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Helping kids succeed at school
By taking an active role in your child's life, you can do your part to help make sure his or her school years are happy and healthy.
There are plenty of things you can do as a parent to help your child be successful in school. You can make sure he or she is well-stocked with pencils, notebooks and other school supplies. You can check out the classroom and playground to make sure they are safe environments. And you can even polish up an apple for your child to give to his or her teacher.
But what you do at home is the foundation of your child's school success. Here are 10 things you can do to help make sure your child has the best school year possible.
1. Talk to your child every day. If you don't ask questions, you won't get answers. Ask about friends, schoolwork and grades. Talk about and watch out for signs of bullying.
"Communicating is probably the most important thing you can do to help your child," says Laura Knobel, MD, a board-certified family physician. "You need to keep communications open without being threatening."
2. Stick to a routine. Most kids do well with structure and respond positively to a routine that helps them organize their time, according to the American Academy of Pediatrics (AAP). Setting up both a morning and after-school routine can help your child get the most out of his or her day.
3. Create a launch pad. Help your child deal with the morning rush by designating a single place where backpacks, lunchboxes, jackets and school projects can be found each day.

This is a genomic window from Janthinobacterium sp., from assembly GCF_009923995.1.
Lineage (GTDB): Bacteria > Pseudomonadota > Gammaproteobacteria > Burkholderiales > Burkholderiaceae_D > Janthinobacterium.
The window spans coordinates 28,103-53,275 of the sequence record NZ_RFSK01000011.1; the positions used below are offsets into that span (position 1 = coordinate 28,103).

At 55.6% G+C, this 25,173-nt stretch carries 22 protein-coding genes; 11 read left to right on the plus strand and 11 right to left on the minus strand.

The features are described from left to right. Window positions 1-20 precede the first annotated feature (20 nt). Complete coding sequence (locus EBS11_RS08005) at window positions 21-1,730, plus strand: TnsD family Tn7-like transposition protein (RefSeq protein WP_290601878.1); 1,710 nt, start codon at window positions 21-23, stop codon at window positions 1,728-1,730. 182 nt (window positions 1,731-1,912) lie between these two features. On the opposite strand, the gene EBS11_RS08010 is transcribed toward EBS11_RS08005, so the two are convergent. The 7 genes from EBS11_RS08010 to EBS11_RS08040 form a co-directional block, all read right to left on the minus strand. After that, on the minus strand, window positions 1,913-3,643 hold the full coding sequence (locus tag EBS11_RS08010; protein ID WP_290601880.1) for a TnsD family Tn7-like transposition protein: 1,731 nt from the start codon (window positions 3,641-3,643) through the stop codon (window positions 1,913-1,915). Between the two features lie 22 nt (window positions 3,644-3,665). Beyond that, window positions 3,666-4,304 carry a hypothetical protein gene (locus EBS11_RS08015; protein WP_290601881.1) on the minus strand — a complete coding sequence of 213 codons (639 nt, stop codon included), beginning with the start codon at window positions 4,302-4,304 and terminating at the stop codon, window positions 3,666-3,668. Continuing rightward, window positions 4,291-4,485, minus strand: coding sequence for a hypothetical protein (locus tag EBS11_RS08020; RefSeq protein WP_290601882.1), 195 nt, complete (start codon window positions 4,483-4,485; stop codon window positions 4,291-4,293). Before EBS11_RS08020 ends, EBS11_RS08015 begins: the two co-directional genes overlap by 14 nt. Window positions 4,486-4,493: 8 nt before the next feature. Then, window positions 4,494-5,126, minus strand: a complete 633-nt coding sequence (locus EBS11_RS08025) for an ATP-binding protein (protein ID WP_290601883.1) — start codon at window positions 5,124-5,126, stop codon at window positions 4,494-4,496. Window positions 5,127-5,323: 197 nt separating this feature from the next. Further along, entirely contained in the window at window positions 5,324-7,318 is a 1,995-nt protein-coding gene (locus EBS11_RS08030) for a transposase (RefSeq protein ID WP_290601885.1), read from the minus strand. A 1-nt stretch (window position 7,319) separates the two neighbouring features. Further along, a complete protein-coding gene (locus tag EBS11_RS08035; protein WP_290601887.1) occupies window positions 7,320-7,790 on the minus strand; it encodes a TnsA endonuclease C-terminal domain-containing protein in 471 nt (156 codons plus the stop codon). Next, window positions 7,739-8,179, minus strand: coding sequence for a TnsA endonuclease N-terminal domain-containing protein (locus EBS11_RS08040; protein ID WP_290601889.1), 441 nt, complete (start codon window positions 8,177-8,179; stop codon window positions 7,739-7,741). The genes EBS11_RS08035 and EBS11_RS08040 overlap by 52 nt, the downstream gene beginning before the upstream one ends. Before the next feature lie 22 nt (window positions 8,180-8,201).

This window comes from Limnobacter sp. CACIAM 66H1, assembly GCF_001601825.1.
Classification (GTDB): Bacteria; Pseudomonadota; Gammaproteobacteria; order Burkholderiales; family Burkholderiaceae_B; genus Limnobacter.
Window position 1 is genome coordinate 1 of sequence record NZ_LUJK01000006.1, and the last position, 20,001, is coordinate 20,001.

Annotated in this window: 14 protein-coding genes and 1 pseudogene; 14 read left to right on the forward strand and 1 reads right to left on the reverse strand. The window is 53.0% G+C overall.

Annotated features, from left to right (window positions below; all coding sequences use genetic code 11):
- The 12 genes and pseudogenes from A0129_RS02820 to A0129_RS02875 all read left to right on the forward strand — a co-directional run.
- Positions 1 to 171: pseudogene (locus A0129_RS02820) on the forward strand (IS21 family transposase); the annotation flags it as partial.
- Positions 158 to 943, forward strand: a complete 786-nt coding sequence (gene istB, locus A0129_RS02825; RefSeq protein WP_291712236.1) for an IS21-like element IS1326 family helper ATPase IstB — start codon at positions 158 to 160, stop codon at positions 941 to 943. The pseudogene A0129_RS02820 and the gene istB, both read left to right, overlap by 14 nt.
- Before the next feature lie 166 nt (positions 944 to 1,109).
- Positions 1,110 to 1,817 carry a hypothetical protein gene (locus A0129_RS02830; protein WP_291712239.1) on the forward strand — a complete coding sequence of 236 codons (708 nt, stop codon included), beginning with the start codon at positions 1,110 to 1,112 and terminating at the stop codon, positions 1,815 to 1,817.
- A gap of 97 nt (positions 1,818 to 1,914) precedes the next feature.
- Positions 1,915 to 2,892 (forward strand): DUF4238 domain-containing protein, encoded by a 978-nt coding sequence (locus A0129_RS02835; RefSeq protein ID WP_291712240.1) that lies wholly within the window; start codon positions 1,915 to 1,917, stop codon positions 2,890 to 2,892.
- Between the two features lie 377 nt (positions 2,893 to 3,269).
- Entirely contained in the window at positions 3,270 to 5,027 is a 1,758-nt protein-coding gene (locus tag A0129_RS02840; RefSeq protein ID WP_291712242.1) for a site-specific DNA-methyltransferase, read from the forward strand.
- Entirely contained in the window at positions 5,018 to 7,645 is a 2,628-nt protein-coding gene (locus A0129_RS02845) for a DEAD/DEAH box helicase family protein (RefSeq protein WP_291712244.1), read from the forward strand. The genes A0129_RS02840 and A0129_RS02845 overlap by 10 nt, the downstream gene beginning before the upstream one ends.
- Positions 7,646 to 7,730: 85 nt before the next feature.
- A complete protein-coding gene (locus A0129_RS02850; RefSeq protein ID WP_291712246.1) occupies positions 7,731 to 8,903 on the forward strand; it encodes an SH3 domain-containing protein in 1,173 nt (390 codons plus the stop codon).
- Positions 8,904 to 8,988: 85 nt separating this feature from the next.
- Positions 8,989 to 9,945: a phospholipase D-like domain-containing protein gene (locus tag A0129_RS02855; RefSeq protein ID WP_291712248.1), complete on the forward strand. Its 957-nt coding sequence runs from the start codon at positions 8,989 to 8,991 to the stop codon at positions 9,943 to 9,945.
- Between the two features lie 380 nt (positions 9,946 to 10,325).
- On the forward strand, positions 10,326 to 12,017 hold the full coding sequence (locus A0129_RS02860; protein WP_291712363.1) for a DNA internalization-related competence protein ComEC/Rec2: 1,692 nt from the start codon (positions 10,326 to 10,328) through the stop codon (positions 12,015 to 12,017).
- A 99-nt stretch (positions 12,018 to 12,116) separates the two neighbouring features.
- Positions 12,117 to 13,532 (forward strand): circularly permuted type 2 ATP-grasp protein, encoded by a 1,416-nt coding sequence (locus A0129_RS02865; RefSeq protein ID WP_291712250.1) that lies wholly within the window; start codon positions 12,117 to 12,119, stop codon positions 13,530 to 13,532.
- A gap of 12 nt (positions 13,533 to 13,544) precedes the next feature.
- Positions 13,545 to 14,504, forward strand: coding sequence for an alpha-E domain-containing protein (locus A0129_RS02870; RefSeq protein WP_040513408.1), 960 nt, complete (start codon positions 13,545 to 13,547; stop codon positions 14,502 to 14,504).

4. Make healthy lunches. Get your child involved in lunch planning. If your child brings lunch from home, make sure it's high in fruits, vegetables and whole grains, and skip sugary snacks and drinks, and high-fat junk foods. If your child buys a school lunch, take some time each week to go over the menu and help him or her make healthy choices.
"A healthy lunch can help your child get through the afternoon," Dr. Knobel says.
5. Plan safe after-school activities. What kids do after school can be just as important as what they do in school.
"For younger kids, you want to find an after-school program with a good reputation that offers some type of physical activity," Dr. Knobel says.
Find a program that keeps kids moving in any type of weather. The program should set consistent limits that balance TV and computer use with healthy activities.
6. Set up a homework haven. Good homework skills will help your child succeed in school. Put together a comfortable place at home with plenty of light, lots of supplies and enough room to work. It doesn't have to be a desk. A stretch of counter with a basket of supplies will do just as well, according to the AAP.
7. Make sleep a priority. "Being tired can really impact academic ability," Dr. Knobel says.
A set bedtime on school nights that allows your child to get at least eight hours of sleep will help him or her stay more alert throughout the school day.
8. Get involved at school. Volunteer to help out with classroom and school activities and programs. Take time to watch your child's sporting events, plays and concerts.
"Getting involved in your child's activities is a good way to maintain a positive relationship with your child," Dr. Knobel says.
9. Set a date with the doctor. "A yearly visit is a good time for a doctor to not only check your child out physically, but also find out how your child is doing overall," Dr. Knobel says. "They can talk about staying well and teach about healthcare, medications, allergies and other things."
This visit is also a good time to make sure your child is up-to-date on important vaccines.
10. Bring learning home. Your child's education shouldn't just take place at school. Look for ways to teach your kids at home. For example, you can use cooking as a way to talk about math and science. You should also read with your children as much as possible.